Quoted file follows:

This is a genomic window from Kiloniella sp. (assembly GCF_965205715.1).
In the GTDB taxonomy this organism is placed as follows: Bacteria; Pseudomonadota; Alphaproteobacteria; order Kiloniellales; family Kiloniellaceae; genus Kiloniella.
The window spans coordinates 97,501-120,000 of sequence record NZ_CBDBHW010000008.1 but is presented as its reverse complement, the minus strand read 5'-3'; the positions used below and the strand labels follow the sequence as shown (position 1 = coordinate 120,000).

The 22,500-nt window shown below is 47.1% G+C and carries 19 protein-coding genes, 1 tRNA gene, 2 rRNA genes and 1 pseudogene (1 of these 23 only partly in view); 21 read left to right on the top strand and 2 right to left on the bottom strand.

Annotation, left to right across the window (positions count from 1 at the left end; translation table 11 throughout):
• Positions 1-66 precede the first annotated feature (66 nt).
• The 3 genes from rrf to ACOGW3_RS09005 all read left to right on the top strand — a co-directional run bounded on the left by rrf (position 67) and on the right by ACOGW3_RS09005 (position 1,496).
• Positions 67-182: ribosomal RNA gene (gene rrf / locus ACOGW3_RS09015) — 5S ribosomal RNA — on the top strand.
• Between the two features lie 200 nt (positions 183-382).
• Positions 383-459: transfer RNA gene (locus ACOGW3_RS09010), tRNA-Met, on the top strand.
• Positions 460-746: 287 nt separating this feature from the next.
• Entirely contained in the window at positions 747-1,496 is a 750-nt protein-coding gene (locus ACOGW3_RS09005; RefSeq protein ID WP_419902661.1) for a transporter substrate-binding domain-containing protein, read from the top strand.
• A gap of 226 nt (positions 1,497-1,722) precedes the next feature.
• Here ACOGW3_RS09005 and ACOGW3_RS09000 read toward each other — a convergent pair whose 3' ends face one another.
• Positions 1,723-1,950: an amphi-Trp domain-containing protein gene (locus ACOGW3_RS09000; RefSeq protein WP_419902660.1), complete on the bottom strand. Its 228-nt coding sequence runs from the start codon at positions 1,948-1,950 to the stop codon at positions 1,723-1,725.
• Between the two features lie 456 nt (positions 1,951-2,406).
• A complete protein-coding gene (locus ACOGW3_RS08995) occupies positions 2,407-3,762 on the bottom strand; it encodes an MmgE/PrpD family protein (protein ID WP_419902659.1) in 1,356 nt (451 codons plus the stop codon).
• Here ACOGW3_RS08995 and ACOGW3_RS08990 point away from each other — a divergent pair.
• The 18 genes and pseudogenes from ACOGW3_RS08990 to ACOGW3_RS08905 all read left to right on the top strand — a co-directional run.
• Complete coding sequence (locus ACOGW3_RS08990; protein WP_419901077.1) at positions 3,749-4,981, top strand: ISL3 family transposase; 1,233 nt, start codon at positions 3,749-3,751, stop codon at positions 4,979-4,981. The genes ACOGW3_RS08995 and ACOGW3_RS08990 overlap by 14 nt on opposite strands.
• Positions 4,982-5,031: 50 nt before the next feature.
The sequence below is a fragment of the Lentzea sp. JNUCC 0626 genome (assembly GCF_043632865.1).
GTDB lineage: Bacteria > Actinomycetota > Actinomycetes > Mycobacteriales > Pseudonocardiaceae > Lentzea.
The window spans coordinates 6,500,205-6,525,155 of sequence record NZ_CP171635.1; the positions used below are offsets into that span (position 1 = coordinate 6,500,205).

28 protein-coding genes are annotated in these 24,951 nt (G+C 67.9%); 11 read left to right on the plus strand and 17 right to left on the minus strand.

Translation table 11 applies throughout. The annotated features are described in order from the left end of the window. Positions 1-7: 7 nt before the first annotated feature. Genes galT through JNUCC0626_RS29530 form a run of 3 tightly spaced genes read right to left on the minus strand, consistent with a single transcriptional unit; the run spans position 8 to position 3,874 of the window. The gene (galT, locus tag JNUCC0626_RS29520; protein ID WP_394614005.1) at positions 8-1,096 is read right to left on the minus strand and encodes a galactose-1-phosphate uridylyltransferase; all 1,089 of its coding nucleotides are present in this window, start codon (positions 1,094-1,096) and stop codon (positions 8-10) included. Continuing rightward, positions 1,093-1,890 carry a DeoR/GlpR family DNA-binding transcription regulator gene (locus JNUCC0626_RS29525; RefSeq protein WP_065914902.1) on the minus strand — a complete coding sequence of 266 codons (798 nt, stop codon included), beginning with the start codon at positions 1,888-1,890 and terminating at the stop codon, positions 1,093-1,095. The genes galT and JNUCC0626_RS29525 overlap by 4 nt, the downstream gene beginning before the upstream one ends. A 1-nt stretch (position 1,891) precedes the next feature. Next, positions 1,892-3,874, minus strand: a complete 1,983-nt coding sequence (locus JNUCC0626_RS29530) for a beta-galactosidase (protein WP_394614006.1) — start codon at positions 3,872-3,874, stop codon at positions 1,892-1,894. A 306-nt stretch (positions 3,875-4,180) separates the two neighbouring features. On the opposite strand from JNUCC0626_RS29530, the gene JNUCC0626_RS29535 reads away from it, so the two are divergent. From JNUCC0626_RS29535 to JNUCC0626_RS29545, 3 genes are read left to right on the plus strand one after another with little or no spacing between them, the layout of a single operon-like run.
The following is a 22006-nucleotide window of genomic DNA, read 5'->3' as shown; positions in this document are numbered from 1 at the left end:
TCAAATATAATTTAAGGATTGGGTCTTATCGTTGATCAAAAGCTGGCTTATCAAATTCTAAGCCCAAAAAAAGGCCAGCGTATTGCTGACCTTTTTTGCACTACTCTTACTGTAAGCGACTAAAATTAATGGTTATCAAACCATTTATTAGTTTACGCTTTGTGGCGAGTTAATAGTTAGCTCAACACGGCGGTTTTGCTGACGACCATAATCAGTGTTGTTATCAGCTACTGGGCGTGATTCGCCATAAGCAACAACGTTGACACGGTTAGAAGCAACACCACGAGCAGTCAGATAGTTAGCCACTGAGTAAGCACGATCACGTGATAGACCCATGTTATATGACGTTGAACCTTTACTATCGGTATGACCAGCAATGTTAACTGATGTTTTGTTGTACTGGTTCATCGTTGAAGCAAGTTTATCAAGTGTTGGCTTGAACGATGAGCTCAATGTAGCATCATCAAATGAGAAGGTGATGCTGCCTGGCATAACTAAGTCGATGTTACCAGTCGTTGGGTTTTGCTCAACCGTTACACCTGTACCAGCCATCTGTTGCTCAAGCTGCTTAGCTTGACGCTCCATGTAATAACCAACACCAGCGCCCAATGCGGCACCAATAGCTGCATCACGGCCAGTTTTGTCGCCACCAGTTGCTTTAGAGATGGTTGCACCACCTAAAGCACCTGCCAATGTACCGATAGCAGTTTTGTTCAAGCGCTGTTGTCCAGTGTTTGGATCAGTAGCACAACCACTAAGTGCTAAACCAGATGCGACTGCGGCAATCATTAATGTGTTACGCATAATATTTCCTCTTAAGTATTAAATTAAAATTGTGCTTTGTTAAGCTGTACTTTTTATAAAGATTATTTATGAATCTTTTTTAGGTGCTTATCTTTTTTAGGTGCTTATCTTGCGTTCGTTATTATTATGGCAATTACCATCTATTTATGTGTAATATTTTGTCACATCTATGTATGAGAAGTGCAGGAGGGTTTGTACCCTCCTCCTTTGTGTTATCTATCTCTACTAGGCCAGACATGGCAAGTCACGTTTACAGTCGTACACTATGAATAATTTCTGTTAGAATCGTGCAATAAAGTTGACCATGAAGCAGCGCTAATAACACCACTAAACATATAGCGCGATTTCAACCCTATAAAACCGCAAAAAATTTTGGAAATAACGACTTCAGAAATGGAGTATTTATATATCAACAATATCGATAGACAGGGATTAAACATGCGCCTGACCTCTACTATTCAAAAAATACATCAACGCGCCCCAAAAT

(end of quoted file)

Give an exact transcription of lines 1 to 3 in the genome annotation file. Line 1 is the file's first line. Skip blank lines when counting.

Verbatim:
This is a genomic window from Kiloniella sp. (assembly GCF_965205715.1).
In the GTDB taxonomy this organism is placed as follows: Bacteria; Pseudomonadota; Alphaproteobacteria; order Kiloniellales; family Kiloniellaceae; genus Kiloniella.
The window spans coordinates 97,501-120,000 of sequence record NZ_CBDBHW010000008.1 but is presented as its reverse complement, the minus strand read 5'-3'; the positions used below and the strand labels follow the sequence as shown (position 1 = coordinate 120,000).